The rest of the people who were not invited during the visit to the mother-in-law's house can come to celebrate after everything has been settled so that they all feel involved.

John Ojera, commonly known as Ozeric Live for his traditional radio show on Uganda's Mighty Fire 91.5FM, explained why the ceremony is done at night.

He said the ceremony is done in the evening because it is assumed that some people might not wish the family well during the day and will try to do evil things if they witness the proceedings.

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Before they come, spies, usually, aunts from both sides, are placed in different parts of the home to see who comes before it is evening.

This is more of a game. The first person to see the arrival of the groom and his company ululates and is awarded a gift, usually in the form of money.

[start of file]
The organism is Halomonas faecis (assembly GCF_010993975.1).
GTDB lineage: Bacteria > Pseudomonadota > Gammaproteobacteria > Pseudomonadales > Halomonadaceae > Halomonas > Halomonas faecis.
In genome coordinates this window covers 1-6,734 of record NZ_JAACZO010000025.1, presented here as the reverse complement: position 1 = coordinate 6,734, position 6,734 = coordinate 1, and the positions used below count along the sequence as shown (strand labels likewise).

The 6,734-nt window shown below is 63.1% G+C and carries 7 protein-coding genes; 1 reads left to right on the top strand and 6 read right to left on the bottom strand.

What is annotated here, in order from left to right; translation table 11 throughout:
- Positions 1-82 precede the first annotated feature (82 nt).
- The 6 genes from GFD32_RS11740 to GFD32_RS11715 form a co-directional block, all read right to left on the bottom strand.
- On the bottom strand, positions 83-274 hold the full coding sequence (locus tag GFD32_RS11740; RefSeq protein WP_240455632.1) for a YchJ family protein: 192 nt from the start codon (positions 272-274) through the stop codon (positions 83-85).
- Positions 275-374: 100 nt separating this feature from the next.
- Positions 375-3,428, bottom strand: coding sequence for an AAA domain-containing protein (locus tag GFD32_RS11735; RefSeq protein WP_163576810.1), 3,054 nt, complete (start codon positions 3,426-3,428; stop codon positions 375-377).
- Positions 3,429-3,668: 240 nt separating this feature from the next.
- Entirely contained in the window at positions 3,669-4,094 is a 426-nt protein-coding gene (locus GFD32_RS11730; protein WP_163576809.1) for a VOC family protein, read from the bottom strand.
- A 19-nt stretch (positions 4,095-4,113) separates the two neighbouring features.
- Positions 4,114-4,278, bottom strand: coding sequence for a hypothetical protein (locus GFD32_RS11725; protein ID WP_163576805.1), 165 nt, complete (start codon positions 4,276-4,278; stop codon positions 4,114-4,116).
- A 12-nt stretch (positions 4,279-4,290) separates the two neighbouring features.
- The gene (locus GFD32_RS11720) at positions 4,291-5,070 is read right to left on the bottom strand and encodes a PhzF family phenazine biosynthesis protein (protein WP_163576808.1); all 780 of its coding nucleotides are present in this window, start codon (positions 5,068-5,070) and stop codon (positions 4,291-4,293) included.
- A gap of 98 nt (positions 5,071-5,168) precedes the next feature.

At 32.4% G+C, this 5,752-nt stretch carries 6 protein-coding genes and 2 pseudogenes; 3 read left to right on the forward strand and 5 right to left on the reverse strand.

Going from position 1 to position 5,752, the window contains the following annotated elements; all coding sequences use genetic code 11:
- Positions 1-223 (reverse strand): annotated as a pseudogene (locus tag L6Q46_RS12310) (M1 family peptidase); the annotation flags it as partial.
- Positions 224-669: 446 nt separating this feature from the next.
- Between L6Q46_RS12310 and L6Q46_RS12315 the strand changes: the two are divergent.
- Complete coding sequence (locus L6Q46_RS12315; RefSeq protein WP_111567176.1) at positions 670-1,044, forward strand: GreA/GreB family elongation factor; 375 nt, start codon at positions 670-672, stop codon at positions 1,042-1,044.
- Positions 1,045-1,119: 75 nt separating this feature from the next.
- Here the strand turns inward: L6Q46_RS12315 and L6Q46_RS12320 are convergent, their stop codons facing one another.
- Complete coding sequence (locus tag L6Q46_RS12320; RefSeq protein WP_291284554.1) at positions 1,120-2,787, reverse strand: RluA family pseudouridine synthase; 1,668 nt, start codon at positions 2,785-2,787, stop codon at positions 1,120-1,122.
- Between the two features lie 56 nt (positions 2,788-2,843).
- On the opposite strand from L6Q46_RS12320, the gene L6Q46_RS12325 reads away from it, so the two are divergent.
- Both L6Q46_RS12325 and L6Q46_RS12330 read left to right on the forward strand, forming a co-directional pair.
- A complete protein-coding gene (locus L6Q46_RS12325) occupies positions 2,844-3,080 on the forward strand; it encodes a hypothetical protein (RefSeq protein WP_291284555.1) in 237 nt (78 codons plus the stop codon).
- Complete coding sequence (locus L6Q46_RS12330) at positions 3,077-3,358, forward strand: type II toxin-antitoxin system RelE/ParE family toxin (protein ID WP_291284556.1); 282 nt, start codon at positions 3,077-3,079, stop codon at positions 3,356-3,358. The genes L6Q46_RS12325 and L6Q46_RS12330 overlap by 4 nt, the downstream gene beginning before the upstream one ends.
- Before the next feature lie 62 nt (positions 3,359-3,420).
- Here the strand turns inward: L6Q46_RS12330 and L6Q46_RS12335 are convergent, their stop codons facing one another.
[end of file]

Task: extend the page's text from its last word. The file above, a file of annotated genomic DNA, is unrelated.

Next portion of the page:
A ribbon is placed at the home's entrance, usually the gate, so that before the groom's family enters, he pays an agreed entrance fee before it is cut to give him passage.

Immediately after entering the compound, they are required to get on their hands and knees as a sign of respect and crawl to the mother's door.

Yet again, when they reach, there is another entrance fee required before they are welcomed inside the house.

A fee locally known as obal-kwan is usually paid as compensation for ruining the bride's education if the girl either dropped out of school because of the man or she is still in school.

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The girl is also required to recognise the groom and his family and consent they are the ones, but before she freely speaks, the groom's family has to pay a certain fee.

The bride will then spread animal skin on the ground, for this is where the dowry cash is placed.

Her father will then check the list to confirm that everything is settled accordingly, and the groom will be accepted into the family. If even one is not, the function will not proceed.